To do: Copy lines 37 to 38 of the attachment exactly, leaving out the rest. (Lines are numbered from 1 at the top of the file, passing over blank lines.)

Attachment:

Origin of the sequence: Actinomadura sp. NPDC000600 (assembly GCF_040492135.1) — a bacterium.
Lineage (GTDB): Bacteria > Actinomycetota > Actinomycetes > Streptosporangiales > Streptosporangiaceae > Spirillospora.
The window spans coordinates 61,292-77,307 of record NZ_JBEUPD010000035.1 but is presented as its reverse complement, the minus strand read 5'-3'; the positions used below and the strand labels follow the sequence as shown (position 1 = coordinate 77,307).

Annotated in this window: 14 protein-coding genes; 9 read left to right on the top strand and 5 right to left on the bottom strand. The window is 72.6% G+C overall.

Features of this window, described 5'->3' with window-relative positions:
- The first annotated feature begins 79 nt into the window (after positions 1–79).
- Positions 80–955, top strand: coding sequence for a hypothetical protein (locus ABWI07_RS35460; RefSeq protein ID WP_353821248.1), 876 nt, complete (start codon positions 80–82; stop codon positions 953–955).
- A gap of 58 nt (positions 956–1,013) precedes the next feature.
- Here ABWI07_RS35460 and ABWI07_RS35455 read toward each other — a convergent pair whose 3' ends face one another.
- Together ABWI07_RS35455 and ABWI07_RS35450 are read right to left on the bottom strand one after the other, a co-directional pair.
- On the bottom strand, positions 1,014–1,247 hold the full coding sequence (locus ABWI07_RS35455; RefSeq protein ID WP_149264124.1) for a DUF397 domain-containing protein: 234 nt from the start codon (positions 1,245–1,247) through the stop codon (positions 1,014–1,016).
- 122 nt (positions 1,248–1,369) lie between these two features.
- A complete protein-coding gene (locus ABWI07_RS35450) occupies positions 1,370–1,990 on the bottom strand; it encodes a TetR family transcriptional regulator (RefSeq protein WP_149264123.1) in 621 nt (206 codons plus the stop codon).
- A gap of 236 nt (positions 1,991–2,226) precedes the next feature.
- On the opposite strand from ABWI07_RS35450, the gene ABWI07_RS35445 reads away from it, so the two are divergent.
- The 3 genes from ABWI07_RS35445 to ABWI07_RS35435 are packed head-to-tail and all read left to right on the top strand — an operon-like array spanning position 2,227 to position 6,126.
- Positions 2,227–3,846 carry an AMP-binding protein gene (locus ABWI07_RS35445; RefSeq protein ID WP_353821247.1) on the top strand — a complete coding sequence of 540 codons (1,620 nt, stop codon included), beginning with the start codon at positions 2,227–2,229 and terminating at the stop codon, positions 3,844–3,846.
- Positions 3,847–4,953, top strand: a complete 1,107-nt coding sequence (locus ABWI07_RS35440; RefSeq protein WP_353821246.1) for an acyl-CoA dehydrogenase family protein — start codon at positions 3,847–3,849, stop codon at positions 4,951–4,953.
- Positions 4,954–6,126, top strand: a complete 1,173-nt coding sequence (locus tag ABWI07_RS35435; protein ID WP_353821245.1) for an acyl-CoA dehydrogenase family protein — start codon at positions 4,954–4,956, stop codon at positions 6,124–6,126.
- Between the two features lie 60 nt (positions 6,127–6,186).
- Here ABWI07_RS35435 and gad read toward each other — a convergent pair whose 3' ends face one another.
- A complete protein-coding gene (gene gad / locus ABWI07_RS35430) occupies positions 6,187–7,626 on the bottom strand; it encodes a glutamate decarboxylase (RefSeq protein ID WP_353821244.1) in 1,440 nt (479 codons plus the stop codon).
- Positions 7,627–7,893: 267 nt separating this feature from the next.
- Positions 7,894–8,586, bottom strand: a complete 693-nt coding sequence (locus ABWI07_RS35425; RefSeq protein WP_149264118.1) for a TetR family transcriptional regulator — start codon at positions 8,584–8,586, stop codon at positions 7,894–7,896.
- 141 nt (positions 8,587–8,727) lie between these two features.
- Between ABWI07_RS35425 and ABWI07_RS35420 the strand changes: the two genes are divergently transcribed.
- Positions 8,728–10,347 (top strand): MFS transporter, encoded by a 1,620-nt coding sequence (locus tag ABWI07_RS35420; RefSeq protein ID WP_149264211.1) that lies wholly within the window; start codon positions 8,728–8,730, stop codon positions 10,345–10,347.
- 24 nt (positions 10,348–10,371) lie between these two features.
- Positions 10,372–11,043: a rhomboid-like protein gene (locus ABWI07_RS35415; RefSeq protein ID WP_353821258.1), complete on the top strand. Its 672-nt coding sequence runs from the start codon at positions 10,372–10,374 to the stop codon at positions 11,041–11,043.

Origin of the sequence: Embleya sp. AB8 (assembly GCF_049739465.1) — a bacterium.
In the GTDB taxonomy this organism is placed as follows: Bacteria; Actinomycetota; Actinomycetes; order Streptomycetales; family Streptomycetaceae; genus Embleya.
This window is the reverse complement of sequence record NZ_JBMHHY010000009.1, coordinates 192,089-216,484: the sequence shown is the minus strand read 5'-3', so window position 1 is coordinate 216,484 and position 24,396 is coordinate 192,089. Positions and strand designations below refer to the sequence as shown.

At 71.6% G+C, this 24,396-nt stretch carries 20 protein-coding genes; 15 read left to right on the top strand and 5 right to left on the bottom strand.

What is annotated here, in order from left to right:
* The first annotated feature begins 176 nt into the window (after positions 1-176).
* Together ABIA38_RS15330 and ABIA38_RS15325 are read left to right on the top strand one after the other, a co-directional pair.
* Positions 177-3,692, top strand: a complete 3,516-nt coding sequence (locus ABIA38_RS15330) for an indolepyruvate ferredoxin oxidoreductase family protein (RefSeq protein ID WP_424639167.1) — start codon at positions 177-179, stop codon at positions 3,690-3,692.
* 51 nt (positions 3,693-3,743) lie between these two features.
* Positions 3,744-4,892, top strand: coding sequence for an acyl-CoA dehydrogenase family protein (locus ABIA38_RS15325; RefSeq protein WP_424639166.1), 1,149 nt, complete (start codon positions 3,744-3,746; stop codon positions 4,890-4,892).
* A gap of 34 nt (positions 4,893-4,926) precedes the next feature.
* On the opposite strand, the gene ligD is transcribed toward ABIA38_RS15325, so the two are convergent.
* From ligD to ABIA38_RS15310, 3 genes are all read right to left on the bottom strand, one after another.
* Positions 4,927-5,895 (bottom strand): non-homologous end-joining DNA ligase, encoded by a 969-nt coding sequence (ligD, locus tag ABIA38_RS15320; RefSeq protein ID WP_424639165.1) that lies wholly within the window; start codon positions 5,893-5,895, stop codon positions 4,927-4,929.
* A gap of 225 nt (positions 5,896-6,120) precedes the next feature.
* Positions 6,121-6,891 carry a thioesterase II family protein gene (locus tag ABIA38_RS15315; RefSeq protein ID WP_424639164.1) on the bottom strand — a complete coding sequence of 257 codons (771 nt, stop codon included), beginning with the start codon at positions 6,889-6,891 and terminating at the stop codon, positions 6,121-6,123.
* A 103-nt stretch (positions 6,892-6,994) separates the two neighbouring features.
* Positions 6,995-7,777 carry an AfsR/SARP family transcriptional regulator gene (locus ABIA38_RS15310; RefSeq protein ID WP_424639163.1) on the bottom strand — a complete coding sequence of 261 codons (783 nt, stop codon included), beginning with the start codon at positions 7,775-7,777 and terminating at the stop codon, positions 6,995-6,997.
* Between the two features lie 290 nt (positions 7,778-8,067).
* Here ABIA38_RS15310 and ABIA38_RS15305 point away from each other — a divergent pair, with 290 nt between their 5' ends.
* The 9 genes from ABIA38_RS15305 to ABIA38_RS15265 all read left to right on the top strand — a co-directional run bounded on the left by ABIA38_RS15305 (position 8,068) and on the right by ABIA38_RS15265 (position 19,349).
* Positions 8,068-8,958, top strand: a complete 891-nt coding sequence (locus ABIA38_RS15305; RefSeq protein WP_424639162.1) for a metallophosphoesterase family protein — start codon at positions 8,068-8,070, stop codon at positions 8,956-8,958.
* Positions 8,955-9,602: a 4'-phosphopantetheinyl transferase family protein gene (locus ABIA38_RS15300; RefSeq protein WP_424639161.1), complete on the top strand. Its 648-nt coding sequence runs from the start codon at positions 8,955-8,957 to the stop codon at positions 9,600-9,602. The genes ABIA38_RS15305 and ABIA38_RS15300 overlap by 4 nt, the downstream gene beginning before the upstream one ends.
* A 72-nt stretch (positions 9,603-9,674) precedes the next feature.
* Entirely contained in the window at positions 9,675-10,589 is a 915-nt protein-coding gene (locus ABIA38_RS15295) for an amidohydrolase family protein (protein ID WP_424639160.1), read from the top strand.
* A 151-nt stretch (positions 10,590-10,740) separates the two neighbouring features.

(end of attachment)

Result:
* Positions 177-3,692, top strand: a complete 3,516-nt coding sequence (locus ABIA38_RS15330) for an indolepyruvate ferredoxin oxidoreductase family protein (RefSeq protein ID WP_424639167.1) — start codon at positions 177-179, stop codon at positions 3,690-3,692.
* 51 nt (positions 3,693-3,743) lie between these two features.